Okay, they got me. Silvercar is not merely a luxury car rental service, as I wrote when I discovered the stealthy startup in March. To my credit, my guess was based on a job description Silvercar had written to trick nosy people like me. Fortunately for everyone, what they’re building is slightly more interesting than just luxury car rentals.

And now they have $11.5 million with which to build it. Update: Investors include Austin Ventures, CrunchFund, SV Angel, Chris Dixon, and Dave Morin.

Silvercar aims to disrupt the car rental industry with a better user experience, featuring a fleet of Silver 2013 Audi A4s. This is a good thing — the industry is basically an oligopoly, particularly after the merger of Hertz and Dollar Thrifty, announced in August. Now 95 percent of the car rental market in the US is controlled by three companies — Hertz, Enterprise, and Avis. They have no incentive to make the process simple, streamlined or compete on price. Renting a car is a pain, and when you’re stranded at the airport, you don’t have much of a choice in the matter.

Silvercar will apply an Uber model to airport car rentals, targeting the business traveler with a savvy app, simple payment structure and Audis.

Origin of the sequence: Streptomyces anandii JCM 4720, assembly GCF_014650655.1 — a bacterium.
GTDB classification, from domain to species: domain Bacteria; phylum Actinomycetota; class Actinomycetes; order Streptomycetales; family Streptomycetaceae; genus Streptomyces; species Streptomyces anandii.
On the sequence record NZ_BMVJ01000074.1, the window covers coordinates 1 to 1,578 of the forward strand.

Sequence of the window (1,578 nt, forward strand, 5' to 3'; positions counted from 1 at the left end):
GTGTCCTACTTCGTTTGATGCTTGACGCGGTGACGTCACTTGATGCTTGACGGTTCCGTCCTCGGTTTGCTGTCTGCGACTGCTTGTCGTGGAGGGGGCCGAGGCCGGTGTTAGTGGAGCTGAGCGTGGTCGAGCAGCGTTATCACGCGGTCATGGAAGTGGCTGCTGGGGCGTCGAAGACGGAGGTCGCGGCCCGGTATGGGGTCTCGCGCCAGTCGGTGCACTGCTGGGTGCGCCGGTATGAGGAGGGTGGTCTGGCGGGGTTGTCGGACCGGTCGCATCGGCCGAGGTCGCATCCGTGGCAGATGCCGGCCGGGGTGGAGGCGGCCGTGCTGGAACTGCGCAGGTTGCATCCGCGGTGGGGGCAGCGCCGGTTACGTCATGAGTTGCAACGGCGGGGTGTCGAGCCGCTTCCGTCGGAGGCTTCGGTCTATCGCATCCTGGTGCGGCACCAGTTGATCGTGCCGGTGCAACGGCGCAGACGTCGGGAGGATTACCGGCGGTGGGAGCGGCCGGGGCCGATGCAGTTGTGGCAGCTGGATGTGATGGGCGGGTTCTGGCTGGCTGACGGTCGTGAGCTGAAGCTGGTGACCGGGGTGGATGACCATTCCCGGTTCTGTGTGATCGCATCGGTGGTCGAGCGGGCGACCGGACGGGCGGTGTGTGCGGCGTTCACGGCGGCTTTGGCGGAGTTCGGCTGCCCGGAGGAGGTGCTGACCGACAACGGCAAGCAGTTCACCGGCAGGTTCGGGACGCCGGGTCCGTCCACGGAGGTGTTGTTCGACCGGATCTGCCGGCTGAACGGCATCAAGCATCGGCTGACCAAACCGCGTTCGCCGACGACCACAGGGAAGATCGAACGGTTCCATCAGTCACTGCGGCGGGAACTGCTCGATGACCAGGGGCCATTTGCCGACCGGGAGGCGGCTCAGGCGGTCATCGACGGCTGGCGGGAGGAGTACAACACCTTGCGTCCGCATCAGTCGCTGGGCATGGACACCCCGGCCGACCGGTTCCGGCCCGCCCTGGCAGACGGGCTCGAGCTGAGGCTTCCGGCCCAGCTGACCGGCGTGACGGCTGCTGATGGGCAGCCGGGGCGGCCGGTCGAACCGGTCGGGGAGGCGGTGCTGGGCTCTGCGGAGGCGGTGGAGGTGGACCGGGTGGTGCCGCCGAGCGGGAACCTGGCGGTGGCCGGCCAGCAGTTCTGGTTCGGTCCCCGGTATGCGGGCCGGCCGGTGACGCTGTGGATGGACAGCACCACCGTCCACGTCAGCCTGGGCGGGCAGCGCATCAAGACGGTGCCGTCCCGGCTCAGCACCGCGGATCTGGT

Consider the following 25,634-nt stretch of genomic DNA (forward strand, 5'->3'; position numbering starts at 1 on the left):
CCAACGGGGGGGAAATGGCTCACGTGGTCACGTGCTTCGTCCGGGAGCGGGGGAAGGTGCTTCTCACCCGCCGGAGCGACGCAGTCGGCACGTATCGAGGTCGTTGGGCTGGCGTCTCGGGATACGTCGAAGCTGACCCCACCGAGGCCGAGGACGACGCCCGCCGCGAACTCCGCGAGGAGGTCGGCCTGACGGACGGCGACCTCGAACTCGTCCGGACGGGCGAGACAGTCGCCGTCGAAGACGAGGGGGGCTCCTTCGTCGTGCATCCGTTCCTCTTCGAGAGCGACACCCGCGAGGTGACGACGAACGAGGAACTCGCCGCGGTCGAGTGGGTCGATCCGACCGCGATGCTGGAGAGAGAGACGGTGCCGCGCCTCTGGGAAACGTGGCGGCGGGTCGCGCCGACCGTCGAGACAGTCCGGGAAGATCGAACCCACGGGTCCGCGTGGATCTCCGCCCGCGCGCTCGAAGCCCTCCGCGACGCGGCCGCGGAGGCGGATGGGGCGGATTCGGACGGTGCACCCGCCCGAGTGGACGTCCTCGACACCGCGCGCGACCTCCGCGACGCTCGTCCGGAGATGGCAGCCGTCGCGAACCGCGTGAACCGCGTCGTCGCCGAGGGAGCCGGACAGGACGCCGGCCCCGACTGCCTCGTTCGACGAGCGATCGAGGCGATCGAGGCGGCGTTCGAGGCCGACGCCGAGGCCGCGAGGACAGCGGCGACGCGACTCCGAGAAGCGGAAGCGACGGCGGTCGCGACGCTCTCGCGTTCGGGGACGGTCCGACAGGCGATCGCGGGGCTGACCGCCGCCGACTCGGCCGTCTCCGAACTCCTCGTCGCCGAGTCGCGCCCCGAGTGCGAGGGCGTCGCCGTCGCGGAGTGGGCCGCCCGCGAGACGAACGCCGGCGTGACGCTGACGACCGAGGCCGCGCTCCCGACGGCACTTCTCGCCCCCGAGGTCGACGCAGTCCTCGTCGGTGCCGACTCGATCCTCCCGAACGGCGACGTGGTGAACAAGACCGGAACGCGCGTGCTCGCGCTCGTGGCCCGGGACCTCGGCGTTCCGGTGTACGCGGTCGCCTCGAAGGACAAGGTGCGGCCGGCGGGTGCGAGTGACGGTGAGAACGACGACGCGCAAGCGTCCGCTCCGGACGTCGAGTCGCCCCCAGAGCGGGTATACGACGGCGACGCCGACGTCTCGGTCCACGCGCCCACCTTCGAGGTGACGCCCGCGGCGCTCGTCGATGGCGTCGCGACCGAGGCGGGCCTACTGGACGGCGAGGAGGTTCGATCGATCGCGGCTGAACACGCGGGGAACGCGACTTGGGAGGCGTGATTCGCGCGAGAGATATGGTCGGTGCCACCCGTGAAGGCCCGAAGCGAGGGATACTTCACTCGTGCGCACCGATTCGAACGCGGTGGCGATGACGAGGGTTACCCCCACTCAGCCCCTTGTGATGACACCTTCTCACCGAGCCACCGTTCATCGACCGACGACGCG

In a statement, the company wrote:

No check-in lines or traditional counters will exist at Silvercar locations. Customers with reservations through the Silvercar app or website will bypass the terminal rental car lines and proceed directly to Silvercar’s inventory of 2013 Audi A4s. Those who haven’t booked Silvercar in advance will have access to self-serve kiosks and on-site concierges.

I imagine Silvercar’s incentive for staying stealth takes a cue from Uber too. If the drama caused by Uber every time it enters a new market is any indication of Silvercar’s fate, I would want to stay quiet about it too. The company may face an uphill battle getting into airports when the powerful car rental industry gets wind of its plans.

The startup was co-founded by Bill Diffenderffer, former Skybus President and CEO. That was the short-lived discount airline service out of Ohio. He’s been at Silvercar as Chairman since January.

Luke Schneider, former Chief Technology Officer of Zipcar, is Silvercar’s CEO. Schneider left Zipcar in 2010. (He briefly acted as CEO of Creative Kingdom, some sort of theme park creative agency.) Before he became CTO of Zipcar, he was general manager for Zipcar’s FastFleet division. So the company is being led by someone who understands how to disrupt the auto rental business, with a chairman who tried to do the same thing with airlines. I like their odds.

The company is in talks with airports and expects to launch by the end of the year.